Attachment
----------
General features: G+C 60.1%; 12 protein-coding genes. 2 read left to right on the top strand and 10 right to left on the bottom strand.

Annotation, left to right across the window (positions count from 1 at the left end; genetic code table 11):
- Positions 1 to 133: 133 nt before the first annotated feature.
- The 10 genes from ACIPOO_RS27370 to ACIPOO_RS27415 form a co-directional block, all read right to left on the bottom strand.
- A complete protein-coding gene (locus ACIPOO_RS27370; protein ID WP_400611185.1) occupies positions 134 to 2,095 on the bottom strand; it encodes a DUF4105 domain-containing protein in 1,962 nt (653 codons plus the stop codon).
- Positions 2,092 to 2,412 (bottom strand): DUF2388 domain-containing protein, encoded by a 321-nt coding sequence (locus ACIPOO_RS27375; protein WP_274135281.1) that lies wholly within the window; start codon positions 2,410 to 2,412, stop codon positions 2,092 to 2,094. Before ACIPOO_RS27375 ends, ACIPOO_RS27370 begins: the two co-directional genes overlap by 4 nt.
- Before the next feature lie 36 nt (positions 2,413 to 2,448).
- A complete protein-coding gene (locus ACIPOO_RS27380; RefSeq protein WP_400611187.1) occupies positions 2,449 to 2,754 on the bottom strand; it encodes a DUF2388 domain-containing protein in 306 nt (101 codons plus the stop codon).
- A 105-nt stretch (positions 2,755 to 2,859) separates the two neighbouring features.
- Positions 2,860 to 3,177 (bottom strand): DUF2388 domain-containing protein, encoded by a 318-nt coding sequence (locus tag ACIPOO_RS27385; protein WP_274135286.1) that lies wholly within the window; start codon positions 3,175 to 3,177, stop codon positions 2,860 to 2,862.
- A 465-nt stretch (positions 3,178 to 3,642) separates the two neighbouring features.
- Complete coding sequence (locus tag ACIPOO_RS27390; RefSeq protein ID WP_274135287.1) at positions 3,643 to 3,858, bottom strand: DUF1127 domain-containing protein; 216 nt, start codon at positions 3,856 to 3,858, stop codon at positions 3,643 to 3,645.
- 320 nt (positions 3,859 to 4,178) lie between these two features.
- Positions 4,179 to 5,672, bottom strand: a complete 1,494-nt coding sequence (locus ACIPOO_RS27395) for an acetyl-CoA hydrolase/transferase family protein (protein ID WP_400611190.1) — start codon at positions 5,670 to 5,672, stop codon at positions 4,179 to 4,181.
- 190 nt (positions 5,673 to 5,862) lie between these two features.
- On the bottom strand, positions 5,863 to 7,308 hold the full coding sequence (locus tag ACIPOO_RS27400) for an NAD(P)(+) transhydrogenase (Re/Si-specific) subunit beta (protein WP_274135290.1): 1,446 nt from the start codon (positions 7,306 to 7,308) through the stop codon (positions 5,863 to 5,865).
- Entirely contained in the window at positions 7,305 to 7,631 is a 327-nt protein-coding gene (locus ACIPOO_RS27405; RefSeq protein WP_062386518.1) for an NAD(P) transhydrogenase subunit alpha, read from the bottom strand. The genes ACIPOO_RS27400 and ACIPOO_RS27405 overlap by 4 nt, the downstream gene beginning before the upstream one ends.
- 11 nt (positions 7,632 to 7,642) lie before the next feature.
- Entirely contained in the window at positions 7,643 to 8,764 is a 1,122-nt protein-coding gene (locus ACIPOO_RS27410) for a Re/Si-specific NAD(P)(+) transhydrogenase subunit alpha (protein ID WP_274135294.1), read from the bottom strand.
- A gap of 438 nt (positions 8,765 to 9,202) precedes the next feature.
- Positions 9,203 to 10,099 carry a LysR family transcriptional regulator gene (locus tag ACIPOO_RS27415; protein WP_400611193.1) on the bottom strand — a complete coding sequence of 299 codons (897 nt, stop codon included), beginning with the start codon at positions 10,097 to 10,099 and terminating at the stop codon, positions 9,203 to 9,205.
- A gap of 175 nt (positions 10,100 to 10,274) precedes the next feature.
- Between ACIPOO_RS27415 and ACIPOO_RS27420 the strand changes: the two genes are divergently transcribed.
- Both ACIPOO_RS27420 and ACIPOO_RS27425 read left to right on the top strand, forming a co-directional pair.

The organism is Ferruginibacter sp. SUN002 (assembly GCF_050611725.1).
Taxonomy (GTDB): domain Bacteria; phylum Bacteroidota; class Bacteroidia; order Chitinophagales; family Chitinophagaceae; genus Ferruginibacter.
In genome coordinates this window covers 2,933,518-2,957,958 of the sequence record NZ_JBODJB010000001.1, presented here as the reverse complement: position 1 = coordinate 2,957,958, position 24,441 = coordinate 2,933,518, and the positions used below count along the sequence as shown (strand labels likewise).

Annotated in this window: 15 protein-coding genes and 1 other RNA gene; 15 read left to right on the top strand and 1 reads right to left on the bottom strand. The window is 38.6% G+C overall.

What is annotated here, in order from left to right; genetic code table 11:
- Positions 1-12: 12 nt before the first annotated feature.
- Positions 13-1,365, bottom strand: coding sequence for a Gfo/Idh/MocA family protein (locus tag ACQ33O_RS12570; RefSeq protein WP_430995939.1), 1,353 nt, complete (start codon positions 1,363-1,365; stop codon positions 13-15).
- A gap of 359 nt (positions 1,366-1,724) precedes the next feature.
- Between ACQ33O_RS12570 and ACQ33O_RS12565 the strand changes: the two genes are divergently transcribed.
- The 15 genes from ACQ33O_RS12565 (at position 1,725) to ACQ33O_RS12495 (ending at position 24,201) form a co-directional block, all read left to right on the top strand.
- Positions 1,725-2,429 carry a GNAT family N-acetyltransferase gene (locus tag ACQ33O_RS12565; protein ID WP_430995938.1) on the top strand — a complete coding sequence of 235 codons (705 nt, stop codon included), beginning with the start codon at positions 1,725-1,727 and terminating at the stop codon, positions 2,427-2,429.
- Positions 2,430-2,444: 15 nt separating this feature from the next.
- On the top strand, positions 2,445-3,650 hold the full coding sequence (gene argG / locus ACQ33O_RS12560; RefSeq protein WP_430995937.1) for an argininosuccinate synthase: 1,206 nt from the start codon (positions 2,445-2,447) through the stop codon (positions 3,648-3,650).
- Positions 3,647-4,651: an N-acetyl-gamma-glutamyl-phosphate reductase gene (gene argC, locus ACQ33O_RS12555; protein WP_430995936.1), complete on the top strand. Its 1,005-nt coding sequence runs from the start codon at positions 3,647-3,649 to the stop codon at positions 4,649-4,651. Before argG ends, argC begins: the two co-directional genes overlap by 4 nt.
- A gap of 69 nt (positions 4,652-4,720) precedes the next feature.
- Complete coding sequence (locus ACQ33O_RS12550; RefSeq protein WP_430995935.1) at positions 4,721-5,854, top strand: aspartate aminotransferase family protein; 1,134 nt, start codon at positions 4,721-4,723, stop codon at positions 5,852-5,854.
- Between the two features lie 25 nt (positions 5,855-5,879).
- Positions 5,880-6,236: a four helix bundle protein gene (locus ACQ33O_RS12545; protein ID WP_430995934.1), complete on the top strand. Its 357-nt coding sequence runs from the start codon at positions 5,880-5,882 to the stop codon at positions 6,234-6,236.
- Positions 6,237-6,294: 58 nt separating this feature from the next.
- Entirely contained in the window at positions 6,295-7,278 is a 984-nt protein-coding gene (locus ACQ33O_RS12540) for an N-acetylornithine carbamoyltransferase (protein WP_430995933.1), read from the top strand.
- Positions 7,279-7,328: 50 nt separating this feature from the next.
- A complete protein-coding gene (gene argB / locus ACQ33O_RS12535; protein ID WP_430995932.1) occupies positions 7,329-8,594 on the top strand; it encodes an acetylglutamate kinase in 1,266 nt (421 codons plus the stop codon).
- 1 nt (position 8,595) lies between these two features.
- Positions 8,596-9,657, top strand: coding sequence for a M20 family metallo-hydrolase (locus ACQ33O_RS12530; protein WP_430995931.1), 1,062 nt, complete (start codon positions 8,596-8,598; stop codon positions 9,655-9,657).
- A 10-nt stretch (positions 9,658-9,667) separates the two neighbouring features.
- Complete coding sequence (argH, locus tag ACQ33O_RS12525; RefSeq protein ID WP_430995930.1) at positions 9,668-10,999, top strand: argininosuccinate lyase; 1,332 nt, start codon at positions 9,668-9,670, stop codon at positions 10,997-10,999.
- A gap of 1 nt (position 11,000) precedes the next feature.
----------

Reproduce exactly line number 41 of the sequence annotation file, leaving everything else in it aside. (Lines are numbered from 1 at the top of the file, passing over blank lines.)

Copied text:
- Between the two features lie 25 nt (positions 5,855-5,879).